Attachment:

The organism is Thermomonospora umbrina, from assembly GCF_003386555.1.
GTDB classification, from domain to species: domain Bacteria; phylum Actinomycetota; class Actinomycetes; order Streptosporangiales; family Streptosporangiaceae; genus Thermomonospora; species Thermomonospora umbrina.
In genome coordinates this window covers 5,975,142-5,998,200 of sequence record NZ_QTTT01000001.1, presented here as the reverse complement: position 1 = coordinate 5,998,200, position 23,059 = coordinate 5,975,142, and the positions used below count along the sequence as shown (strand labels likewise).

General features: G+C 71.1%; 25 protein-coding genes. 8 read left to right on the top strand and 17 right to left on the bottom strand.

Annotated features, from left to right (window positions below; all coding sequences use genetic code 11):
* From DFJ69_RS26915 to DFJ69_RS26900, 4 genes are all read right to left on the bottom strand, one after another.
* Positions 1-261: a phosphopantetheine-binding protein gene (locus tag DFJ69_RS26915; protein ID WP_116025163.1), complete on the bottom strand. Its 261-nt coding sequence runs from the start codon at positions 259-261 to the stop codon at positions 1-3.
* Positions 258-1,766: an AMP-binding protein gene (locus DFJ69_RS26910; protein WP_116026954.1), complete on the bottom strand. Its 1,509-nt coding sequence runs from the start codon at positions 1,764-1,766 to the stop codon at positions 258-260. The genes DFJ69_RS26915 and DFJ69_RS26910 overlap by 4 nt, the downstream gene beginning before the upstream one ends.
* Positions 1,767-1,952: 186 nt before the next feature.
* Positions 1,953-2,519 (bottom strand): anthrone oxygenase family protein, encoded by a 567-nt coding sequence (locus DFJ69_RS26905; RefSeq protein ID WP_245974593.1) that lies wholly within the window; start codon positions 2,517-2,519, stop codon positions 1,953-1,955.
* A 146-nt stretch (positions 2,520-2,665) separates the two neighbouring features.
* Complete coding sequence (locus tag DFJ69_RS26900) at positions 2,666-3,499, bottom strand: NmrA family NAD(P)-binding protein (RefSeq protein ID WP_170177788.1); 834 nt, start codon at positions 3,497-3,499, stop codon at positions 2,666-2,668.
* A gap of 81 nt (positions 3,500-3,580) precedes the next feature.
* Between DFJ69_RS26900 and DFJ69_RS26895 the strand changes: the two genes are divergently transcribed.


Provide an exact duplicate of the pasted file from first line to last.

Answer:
The organism is Thermomonospora umbrina, from assembly GCF_003386555.1.
GTDB classification, from domain to species: domain Bacteria; phylum Actinomycetota; class Actinomycetes; order Streptosporangiales; family Streptosporangiaceae; genus Thermomonospora; species Thermomonospora umbrina.
In genome coordinates this window covers 5,975,142-5,998,200 of sequence record NZ_QTTT01000001.1, presented here as the reverse complement: position 1 = coordinate 5,998,200, position 23,059 = coordinate 5,975,142, and the positions used below count along the sequence as shown (strand labels likewise).

General features: G+C 71.1%; 25 protein-coding genes. 8 read left to right on the top strand and 17 right to left on the bottom strand.

Annotated features, from left to right (window positions below; all coding sequences use genetic code 11):
* From DFJ69_RS26915 to DFJ69_RS26900, 4 genes are all read right to left on the bottom strand, one after another.
* Positions 1-261: a phosphopantetheine-binding protein gene (locus tag DFJ69_RS26915; protein ID WP_116025163.1), complete on the bottom strand. Its 261-nt coding sequence runs from the start codon at positions 259-261 to the stop codon at positions 1-3.
* Positions 258-1,766: an AMP-binding protein gene (locus DFJ69_RS26910; protein WP_116026954.1), complete on the bottom strand. Its 1,509-nt coding sequence runs from the start codon at positions 1,764-1,766 to the stop codon at positions 258-260. The genes DFJ69_RS26915 and DFJ69_RS26910 overlap by 4 nt, the downstream gene beginning before the upstream one ends.
* Positions 1,767-1,952: 186 nt before the next feature.
* Positions 1,953-2,519 (bottom strand): anthrone oxygenase family protein, encoded by a 567-nt coding sequence (locus DFJ69_RS26905; RefSeq protein ID WP_245974593.1) that lies wholly within the window; start codon positions 2,517-2,519, stop codon positions 1,953-1,955.
* A 146-nt stretch (positions 2,520-2,665) separates the two neighbouring features.
* Complete coding sequence (locus tag DFJ69_RS26900) at positions 2,666-3,499, bottom strand: NmrA family NAD(P)-binding protein (RefSeq protein ID WP_170177788.1); 834 nt, start codon at positions 3,497-3,499, stop codon at positions 2,666-2,668.
* A gap of 81 nt (positions 3,500-3,580) precedes the next feature.
* Between DFJ69_RS26900 and DFJ69_RS26895 the strand changes: the two genes are divergently transcribed.